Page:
3 May 2014

The Mejlis called on Crimean Tatars to come to Armyansk where Mustafa Dzhemilev would be arriving from Kyiv on that Saturday morning. Around five thousand people turned up.  Although the occupation regime used the gathering that day as the first pretext for politically motivated arrests and trials, there were no major clashes, although not for Russia’s want of trying.  Huge contingents of enforcement officers without insignia were amassed, very evidently planning to violently disperse the crowd.  It was for this reason that Dzhemilev, in consultation with members of the Mejlis who were present, decided to return to Kyiv in order to prevent bloodshed.

During the hearings underway at the Russian-controlled Armyansk District Court, numerous defence witnesses have testified about the events that day which, for example, Ali Ozenbash said had all the signs of “a planned provocation, aimed at inciting inter-ethnic enmity”.   He and many others have confirmed that Dzhemilev was all the time on ‘neutral territory’, although it has also been noted many times during the hearings that there were no clear signs marking Russia’s false claim that this was ‘their’ border, and, typically, the men in effective military gear did not have insignia.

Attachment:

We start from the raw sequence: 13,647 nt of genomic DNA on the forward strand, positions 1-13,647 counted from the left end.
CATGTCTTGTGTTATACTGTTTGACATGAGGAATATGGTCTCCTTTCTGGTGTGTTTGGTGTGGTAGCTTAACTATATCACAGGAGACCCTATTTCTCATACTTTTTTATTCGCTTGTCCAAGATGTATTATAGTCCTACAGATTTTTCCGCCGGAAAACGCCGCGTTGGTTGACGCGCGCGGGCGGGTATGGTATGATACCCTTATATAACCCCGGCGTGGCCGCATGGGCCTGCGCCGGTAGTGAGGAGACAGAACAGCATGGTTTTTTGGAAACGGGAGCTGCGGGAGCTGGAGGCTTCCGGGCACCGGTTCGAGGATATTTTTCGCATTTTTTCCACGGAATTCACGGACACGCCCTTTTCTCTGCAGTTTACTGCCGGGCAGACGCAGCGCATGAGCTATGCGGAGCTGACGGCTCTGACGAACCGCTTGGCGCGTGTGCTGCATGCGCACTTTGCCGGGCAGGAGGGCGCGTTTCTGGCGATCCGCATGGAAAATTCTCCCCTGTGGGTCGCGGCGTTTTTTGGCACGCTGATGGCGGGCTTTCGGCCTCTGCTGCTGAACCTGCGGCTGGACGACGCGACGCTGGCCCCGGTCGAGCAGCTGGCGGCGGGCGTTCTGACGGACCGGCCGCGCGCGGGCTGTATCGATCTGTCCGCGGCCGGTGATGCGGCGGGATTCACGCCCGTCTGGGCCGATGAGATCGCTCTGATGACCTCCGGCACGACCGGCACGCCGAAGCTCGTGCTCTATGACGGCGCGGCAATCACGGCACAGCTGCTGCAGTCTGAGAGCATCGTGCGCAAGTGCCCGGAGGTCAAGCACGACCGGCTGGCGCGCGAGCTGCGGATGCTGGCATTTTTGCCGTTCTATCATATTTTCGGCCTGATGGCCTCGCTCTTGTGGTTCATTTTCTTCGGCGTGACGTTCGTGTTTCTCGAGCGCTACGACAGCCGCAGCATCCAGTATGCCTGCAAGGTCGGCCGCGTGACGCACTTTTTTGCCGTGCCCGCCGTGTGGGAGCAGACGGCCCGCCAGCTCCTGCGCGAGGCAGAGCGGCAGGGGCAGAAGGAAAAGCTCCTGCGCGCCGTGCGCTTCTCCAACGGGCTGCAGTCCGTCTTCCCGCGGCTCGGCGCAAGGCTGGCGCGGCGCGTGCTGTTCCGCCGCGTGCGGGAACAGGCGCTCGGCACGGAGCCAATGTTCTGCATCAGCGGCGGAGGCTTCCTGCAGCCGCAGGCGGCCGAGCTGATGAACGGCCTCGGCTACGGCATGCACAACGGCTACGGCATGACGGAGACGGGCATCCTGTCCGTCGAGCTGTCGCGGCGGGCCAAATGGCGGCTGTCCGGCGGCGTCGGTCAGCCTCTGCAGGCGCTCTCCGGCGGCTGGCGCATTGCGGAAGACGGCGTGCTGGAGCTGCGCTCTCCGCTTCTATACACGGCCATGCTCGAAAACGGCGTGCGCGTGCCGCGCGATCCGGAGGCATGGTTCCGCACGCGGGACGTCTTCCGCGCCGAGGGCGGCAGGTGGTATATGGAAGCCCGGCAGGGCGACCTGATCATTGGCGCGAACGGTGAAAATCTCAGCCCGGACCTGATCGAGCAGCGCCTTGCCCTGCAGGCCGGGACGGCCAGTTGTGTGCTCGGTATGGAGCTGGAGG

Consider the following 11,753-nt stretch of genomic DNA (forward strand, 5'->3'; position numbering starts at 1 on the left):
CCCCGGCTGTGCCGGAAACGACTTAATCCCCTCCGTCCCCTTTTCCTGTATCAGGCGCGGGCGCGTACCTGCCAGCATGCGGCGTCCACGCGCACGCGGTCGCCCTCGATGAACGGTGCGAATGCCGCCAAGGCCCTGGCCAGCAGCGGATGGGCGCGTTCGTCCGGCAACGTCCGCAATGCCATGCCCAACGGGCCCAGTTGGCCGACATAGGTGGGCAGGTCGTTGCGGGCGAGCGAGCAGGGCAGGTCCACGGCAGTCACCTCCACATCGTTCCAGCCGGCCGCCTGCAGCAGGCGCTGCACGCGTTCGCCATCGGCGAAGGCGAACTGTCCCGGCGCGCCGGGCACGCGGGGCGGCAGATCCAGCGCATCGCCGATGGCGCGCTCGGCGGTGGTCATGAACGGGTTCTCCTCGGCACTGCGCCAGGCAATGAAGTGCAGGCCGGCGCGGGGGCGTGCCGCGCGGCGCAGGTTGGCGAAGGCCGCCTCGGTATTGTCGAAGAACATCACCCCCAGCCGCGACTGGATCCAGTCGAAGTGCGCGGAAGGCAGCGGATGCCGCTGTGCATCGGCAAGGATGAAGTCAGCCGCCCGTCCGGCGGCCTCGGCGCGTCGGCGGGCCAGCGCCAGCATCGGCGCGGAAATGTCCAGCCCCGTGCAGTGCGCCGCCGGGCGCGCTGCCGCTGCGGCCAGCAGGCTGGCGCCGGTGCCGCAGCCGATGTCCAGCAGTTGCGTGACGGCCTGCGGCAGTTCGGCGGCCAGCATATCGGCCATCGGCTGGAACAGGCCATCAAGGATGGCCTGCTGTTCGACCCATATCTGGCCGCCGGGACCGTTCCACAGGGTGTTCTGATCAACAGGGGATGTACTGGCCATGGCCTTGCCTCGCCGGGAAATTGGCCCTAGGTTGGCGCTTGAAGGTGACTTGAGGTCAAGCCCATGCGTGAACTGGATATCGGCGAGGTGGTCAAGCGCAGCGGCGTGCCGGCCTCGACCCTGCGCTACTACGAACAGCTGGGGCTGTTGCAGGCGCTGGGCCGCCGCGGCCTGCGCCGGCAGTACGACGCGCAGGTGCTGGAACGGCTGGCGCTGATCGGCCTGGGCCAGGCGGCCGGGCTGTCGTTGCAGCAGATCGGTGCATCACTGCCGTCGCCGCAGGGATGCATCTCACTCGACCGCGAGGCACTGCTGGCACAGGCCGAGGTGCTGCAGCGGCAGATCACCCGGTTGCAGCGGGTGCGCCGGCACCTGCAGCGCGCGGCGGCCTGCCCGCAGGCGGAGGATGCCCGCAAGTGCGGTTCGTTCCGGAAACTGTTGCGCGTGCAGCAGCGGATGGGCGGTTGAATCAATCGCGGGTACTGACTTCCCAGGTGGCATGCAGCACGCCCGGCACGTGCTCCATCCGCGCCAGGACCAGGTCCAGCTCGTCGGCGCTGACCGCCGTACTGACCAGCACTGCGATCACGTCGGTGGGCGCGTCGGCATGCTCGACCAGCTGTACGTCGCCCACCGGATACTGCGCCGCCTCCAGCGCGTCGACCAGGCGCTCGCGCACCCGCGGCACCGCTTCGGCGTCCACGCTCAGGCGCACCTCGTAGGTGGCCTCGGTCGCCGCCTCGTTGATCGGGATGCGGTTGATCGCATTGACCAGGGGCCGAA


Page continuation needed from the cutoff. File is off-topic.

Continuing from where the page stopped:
‘Criminal charges’

It was first learned in January 2016 that Russia had issued an ‘arrest warrant’ against Dzhemilev.  Although the Russian-installed ‘prosecutor’ Natalya Poklonskaya did not state what these were over, lawyer Dzhemil Temishev did confirm that the main charge was under Article 322 § 3 of Russia’s criminal code (“illegally crossing Russia’s state border”).  It was claimed that he, as “a foreign national” knew that he had been banned from entering “the Russian Federation”.  This illegal crossing was purportedly carried out “by a group according to prior conspiracy”.

There neither was, nor is, a ‘Russian state border’ to cross, since by Ukrainian and international law, backed by the UN General Assembly and all democratic countries, there was only the administrative border between the Kherson oblast and Crimea. 

Attempts during the ‘trial’ now underway to prove that Dzhemilev had been informed adequately of the illegal ban have also fizzled with border officials brought in by the prosecution either ‘not remembering’ or else having only checked his passport in Moscow.  Even Russia’s second ban – until 2034 – was effectively issued secretly and only emerged through persistent efforts by Dzhemilev’s lawyer.  The initial ban was challenged through Russian courts, and is now awaiting examination by the European Court of Human Rights.